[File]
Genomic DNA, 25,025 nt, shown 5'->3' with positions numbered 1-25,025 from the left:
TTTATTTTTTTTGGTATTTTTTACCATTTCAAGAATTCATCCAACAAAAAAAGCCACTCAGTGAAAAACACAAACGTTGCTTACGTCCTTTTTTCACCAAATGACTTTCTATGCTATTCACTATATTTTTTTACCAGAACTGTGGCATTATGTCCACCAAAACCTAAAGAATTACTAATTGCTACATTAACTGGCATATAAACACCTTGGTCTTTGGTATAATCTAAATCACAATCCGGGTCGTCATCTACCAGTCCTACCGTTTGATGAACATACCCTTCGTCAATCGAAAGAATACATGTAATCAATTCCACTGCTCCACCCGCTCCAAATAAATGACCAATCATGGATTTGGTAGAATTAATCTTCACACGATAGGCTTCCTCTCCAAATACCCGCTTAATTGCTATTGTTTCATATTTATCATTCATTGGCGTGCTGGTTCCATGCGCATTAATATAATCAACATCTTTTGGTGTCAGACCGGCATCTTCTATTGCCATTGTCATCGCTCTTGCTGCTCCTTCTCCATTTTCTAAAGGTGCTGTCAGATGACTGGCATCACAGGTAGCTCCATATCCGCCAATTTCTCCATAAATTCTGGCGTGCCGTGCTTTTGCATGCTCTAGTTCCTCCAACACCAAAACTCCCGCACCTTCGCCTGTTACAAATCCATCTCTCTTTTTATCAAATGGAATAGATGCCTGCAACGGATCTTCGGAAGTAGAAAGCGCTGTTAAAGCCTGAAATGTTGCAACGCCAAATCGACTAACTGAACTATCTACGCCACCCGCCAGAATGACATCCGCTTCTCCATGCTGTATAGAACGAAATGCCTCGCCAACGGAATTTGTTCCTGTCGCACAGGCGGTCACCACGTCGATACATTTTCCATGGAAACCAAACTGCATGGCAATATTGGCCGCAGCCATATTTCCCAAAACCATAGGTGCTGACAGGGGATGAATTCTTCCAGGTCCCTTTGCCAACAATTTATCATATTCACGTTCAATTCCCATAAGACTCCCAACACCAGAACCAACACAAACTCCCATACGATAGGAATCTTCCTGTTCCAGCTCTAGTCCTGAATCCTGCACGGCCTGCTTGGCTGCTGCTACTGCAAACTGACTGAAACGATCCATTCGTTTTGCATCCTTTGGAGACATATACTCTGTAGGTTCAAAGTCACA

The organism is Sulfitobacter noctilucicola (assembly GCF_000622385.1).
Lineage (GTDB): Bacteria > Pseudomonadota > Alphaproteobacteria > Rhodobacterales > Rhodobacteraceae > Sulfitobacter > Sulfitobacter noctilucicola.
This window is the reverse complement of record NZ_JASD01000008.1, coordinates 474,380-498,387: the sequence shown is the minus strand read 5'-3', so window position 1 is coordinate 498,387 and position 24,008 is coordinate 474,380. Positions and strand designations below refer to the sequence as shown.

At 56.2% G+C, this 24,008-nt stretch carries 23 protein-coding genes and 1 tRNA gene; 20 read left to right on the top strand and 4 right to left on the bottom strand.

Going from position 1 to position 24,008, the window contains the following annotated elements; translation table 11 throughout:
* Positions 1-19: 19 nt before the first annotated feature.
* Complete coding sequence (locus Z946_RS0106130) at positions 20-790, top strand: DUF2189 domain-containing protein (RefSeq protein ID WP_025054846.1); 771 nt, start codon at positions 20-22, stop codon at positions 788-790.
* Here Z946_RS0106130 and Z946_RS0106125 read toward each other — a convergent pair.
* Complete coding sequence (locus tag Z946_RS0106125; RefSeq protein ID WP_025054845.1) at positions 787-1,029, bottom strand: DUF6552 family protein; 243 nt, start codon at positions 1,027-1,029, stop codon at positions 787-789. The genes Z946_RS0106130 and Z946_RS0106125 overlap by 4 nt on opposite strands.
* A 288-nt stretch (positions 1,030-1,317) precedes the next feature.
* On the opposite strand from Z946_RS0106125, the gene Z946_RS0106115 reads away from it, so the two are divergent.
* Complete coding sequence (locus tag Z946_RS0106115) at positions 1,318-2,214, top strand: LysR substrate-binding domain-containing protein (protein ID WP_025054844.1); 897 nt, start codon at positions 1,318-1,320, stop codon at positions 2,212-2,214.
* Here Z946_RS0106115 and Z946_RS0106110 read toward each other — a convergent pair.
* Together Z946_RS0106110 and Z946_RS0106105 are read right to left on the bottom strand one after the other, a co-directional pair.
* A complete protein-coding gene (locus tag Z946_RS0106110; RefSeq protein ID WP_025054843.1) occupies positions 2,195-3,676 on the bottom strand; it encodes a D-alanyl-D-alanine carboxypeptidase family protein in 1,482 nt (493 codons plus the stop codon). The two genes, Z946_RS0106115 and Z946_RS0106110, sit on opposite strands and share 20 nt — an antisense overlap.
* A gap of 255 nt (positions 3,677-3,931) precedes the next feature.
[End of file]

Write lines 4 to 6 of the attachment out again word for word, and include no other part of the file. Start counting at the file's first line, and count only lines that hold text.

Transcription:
Lineage (GTDB): Bacteria > Pseudomonadota > Alphaproteobacteria > Rhodobacterales > Rhodobacteraceae > Sulfitobacter > Sulfitobacter noctilucicola.
This window is the reverse complement of record NZ_JASD01000008.1, coordinates 474,380-498,387: the sequence shown is the minus strand read 5'-3', so window position 1 is coordinate 498,387 and position 24,008 is coordinate 474,380. Positions and strand designations below refer to the sequence as shown.

At 56.2% G+C, this 24,008-nt stretch carries 23 protein-coding genes and 1 tRNA gene; 20 read left to right on the top strand and 4 right to left on the bottom strand.